The four began competition by defeating Finland by two lengths to advance into one of the three semis; but due to the narrowness of the Henley course, only the winner of the semis would advance to the final. In a narrow and shaky win over France that same afternoon (high stroking the first half and almost running out of gas at the finish), they won their semi to row in the medal final. Two days later, on Monday, August 9, 1948, the team lined up on the “Berks” (club) side of the river, with Switzerland to their right and Denmark a lane over from there. The men knew the other crews would jump ahead; but this time, sticking to their Pocock race plan for swing and patience (and understroking the competition), by midway through the Thames course they had pulled even with the excellent Danish squad; by 500 meters to go, the five young men from Seattle had taken the lead. In a powerful sprint – with plenty left in the tank this time around – the Husky 4+ finished two lengths ahead of second place Switzerland to win the Olympic gold, Denmark finishing third.

Later that day, California won the third Olympic gold medal of Ky Ebright’s career in the eights competition. The eight and the four were the only U.S. crews that won gold that day (the rest did not medal except the four without coxswain, which won bronze).

1948 was a watershed year for rowing at Washington. The gold medal in the four would bring on the support needed to build a new, state of the art rowing facility at Washington. The IRA sweep was a monumental achievement of Ulbrickson and his staff, and the publicity surrounding this golden year would resonate for years in Seattle.

Yet history would suggest that it was also a turning point in Ulbrickson’s career. The loss at the trials of the eight, most observers would agree, was crushing. For his highly favored and undefeated crew to lose to Ky Ebright – a man he respected as his ultimate competitor – made it worse. By three feet. The man of few words became the man of no words.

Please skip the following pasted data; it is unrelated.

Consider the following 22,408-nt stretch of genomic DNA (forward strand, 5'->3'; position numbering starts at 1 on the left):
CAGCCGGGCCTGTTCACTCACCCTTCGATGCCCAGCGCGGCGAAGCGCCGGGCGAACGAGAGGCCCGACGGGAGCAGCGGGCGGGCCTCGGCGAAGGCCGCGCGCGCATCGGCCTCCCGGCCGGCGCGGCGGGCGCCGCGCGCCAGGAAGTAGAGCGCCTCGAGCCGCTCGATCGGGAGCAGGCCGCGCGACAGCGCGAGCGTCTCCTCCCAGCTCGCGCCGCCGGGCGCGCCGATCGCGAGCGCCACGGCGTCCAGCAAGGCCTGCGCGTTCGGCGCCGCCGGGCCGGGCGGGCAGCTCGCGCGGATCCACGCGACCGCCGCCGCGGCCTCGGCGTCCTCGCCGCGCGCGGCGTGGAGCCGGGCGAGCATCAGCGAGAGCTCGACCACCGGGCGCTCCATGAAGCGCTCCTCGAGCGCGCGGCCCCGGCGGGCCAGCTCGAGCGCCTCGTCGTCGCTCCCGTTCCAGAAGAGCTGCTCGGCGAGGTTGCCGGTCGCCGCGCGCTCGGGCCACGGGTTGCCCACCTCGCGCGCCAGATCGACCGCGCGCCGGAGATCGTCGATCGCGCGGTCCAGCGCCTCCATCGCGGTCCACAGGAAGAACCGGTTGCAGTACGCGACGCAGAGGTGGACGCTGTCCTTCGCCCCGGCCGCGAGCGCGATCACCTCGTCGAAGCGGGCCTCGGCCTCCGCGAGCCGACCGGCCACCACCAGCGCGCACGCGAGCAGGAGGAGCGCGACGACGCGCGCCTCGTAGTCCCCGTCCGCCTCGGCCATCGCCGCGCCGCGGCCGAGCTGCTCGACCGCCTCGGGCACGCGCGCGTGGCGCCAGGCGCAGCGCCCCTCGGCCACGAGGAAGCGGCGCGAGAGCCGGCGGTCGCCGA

Meanwhile, the post-war economy was booming. University athletic budgets were growing. Ulbrickson, at his summer home on Orcas Island, was preparing for the next season. And although the coach would continue on for another ten years and savor the glory of victory on international waters again, 1948 remains a season that marks a turning point for the program. A new era in Washington rowing – and collegiate rowing – was beginning.


The season started in October for the men, with another huge turnout of freshmen for Gus Eriksen and a slew of experienced, champion oarsmen returning to Ulbrickson. With the Olympic results and IRA victories still fresh in the mind of everyone surrounding the program, turnouts were spirited.

Meanwhile, Curly Harris, former coxswain and booster (he was the main force behind the ’46 and ’47 Seattle regattas, and served as the Director of the Alumni Association from 1936 to 1964) was busy in Olympia selling the legislature on a new crewhouse. Placed into an appropriations bill and receiving broad support, the University was provided $365,000 to build a new facility for the team – Conibear Shellhouse. The plan included a large shop for George Pocock, dining facilities for the team, a large lounge area, and space for 42 shells (the dormitory rooms on both wings were added in 1965). By the spring of 1949 the building was under construction. By the fall, it was nearing completion. From proposal to reality – from funding to design to completion – took about twelve months.

The idea of having one central location for the team was a dream come true – going back to the Conibear days. The VBC had not rented out a house since prior to the war, so the opportunity to live together was new to this generation and overdue. Once ground was broken in the spring, the prospect of this new building boosted morale that much more. And morale was important, since miserable weather in the spring of ’49 had prevented the crews from ever getting in a three mile time trial.